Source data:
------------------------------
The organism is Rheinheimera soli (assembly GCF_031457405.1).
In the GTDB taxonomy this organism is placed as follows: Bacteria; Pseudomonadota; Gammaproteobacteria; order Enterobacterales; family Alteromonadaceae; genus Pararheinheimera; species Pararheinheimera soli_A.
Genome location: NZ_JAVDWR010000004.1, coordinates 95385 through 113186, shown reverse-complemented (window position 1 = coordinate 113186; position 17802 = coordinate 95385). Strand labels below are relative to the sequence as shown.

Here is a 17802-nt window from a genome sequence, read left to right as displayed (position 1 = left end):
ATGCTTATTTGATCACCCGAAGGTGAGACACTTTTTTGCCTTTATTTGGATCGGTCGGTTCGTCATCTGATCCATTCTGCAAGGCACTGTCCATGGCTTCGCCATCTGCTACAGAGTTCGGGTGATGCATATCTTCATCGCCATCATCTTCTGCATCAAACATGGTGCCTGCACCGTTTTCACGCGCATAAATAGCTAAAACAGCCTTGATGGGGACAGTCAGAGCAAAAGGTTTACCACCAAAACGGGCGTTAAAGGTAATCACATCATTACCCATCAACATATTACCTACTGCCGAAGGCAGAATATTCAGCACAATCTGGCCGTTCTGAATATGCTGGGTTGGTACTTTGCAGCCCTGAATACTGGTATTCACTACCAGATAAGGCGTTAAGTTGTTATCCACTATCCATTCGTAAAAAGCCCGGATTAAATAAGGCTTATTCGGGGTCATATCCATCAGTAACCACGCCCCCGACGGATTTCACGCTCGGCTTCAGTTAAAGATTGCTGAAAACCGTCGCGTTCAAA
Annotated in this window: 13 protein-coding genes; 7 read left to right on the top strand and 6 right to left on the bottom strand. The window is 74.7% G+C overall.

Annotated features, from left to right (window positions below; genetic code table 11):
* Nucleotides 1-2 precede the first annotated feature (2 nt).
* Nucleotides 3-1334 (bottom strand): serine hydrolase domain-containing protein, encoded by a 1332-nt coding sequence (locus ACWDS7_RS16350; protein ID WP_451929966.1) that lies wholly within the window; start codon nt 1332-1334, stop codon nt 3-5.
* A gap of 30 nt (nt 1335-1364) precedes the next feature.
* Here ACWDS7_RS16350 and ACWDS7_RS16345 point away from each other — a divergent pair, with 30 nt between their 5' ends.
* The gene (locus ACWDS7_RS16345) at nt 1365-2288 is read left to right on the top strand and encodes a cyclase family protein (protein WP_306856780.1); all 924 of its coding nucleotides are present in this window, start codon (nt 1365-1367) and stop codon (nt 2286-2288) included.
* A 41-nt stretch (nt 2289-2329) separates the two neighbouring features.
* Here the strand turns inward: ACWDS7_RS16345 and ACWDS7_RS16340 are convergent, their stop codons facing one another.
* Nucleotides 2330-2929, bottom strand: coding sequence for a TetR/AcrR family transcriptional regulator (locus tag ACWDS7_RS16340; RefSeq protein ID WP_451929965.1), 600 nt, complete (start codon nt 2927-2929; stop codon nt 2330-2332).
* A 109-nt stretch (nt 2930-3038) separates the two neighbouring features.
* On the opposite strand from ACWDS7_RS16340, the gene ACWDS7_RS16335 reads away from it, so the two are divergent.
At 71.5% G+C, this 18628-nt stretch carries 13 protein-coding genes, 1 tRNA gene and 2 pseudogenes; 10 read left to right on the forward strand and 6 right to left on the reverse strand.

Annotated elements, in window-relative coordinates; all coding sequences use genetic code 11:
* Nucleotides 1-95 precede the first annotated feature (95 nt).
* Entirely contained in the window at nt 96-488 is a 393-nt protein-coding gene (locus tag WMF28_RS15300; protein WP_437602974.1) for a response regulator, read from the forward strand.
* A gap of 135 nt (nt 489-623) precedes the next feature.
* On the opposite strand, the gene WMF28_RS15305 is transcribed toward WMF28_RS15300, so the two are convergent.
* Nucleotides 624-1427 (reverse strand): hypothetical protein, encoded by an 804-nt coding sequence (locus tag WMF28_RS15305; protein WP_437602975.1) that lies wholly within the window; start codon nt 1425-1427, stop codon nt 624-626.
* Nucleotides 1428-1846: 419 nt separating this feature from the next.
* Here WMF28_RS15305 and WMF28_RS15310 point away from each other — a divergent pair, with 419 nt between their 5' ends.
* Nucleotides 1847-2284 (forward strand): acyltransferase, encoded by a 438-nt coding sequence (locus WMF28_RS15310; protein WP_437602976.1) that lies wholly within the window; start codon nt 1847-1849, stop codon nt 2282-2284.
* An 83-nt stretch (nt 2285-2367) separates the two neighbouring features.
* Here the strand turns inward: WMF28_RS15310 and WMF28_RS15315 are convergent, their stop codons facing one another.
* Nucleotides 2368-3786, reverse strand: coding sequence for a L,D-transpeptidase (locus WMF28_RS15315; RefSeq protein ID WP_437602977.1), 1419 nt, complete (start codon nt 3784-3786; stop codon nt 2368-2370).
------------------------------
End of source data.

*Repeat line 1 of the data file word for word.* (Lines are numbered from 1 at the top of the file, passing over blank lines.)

The organism is Rheinheimera soli (assembly GCF_031457405.1).